2. Overview of the Smap Architecture

The Smap server consists of the following conceptual parts: smapd daemon, map modules and databases.

smapd daemon

The smapd daemon is the principal part of the system. It is responsible for handling incoming connections and dispatching socket map requests to appropriate modules.

Map modules

These are external loadable libraries which contain backend-specific lookup drivers. For example, one module may provide a driver for lookups in plaintext files, another one may handle DBM lookups and yet another – searches in MySQL databases. Notice, that modules provide abstract drivers, in the sense that they are not bound for look ups in particular disk files or databases. This specific information is supplied by Smap databases.


A database is an intermediate logical entity associated with a particular module. The database provides actual configuration for the module. Several different databases may be associated with the same module, thereby creating several instances of the same lookup driver.

If the underlying module allows for such use, a database may also be used to modify input map name and/or key value, before passing them on to another database.

The relationships before these parts are shown in the figure below:

[ Smap Control Flow ]

Figure 2.1: Smap Control Flow

Here, the smapd daemon is configured with six databases (shown as Db a through Db f), interfacing to three different modules (boxes Mod A through Mod C). The databases ‘a’ and ‘b’ interface to module ‘A’, databases ‘c’, ‘d’ and ‘e’ interface to module ‘B’, and database ‘f’ interfaces to module ‘B’. All three modules are linked with the ‘libsmap’ library.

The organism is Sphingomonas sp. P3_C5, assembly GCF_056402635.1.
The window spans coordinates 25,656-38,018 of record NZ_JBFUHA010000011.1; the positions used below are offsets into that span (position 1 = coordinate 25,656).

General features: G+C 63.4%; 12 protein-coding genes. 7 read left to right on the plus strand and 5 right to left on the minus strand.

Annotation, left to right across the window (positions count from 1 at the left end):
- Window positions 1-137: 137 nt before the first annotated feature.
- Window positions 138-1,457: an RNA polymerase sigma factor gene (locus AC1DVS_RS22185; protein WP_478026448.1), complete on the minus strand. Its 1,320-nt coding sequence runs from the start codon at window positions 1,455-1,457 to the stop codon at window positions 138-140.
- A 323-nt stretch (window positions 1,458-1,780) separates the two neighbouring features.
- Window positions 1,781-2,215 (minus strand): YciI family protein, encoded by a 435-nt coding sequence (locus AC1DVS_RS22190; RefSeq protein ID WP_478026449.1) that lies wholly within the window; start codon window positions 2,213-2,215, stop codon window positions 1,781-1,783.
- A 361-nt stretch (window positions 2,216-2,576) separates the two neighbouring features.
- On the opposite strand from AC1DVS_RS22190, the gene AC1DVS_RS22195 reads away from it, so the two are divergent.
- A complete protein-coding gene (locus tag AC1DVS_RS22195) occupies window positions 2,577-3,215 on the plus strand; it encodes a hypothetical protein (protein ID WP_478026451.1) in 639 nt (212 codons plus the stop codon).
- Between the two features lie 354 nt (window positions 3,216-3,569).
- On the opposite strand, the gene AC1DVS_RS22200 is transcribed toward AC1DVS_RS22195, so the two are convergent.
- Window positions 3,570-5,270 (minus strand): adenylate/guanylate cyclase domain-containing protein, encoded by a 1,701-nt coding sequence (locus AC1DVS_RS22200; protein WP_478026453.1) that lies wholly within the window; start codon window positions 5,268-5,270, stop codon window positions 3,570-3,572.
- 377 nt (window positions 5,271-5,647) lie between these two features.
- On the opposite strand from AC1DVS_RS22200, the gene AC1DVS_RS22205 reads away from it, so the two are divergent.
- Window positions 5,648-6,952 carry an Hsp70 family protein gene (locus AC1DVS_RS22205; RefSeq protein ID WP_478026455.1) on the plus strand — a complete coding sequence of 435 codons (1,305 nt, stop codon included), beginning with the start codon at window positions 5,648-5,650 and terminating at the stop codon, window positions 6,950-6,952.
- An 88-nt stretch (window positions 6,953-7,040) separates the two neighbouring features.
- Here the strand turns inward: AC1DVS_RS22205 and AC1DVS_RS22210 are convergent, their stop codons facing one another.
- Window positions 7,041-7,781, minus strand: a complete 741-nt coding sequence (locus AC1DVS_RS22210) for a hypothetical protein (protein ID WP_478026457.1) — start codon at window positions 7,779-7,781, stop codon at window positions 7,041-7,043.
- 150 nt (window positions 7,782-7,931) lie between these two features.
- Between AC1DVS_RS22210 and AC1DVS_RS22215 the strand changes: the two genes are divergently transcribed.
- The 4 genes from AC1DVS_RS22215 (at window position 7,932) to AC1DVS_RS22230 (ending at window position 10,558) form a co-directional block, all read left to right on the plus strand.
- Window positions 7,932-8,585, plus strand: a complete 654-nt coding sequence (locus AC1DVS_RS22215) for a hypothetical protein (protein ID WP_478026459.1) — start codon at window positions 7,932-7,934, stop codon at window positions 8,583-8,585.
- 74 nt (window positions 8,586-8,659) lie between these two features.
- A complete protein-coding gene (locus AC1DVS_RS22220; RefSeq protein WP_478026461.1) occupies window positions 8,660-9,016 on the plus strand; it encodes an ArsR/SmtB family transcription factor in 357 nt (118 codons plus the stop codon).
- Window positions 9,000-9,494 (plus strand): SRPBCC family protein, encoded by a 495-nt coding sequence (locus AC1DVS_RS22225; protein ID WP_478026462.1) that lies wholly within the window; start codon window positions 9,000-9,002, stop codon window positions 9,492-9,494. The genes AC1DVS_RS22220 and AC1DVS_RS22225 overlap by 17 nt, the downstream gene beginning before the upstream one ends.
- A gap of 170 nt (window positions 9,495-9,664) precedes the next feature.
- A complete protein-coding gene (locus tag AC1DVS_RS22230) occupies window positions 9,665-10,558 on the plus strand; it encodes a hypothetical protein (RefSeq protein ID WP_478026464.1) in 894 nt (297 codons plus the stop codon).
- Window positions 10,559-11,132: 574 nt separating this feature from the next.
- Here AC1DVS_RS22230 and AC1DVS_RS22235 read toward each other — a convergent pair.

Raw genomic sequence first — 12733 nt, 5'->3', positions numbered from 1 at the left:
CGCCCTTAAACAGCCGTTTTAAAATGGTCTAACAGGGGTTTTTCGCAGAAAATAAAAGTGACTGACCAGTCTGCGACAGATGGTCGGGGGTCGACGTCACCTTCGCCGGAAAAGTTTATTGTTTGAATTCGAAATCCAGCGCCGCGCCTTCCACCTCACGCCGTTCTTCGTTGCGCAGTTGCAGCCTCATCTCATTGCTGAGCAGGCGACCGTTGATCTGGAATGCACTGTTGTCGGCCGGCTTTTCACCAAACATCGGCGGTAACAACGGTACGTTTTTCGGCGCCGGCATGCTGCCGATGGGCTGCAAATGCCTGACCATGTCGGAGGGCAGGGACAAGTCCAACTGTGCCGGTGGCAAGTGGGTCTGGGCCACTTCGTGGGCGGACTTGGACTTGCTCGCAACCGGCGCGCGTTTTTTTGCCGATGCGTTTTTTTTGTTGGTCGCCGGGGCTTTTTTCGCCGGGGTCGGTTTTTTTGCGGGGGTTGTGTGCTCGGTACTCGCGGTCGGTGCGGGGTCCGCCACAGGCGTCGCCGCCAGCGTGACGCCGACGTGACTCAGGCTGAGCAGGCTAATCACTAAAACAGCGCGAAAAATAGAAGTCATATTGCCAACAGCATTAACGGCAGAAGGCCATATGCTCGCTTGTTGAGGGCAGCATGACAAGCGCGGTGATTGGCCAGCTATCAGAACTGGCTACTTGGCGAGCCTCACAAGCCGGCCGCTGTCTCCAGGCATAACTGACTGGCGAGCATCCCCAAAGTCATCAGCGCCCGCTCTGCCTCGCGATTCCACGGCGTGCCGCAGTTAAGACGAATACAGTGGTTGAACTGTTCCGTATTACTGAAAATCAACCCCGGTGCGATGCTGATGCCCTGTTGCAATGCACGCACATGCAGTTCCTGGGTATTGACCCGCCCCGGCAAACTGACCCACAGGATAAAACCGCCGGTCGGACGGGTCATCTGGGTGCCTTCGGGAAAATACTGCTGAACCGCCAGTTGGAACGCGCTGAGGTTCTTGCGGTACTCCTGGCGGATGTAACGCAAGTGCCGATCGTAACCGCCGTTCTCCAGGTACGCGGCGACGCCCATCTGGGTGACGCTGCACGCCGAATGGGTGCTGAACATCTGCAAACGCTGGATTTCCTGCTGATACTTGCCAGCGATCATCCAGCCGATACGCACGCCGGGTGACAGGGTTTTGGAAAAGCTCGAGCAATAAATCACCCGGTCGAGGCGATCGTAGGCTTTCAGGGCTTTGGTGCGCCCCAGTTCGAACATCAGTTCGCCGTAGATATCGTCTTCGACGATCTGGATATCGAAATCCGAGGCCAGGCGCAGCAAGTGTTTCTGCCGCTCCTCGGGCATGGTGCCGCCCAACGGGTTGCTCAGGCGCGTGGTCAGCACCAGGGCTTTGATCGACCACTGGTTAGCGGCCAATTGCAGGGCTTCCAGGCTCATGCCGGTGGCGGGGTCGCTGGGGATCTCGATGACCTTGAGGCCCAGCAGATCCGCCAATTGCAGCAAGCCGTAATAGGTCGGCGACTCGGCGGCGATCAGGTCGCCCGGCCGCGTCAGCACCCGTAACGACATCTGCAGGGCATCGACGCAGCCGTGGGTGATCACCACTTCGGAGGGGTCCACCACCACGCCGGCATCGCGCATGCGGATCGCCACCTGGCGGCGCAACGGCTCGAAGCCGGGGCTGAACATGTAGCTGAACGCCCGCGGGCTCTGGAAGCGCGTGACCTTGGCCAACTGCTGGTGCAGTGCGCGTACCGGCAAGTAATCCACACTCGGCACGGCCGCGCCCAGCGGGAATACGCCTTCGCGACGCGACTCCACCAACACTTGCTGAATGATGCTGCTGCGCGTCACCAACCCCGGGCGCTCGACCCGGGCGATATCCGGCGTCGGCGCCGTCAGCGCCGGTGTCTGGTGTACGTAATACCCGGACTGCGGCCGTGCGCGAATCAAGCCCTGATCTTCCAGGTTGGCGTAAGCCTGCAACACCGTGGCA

The box labeled ‘CLIENT’ represents a client program. When smapd receives a request from client (its path is shown as a dashed line), it uses a set of dispatch rules (see the ‘DISP’ box on the figure above) to dispatch it to the appropriate database. This database (‘Db b’, on the figure) is used to pass the request to the underlying module (‘Mod A’). The module, after performing a look-up, sends the response back to the client (the dot-dashed line on the figure), using interface functions from ‘libsmap’. The latter is responsible for formatting the answer in accordance with the socket map protocol.

If the request matches no database, the server sends a default ‘NOTFOUND’ reply back to the client.

Dispatch rules mentioned above are supplied by the user in the smapd configuration file. They resemble access control lists: each rule consists of a condition and destination. The condition may use various data from the connection and request itself, such as client IP address or map name from the request, and compare them with some static data. If the condition yields true, the destination part of the rule points to the database which will handle this request.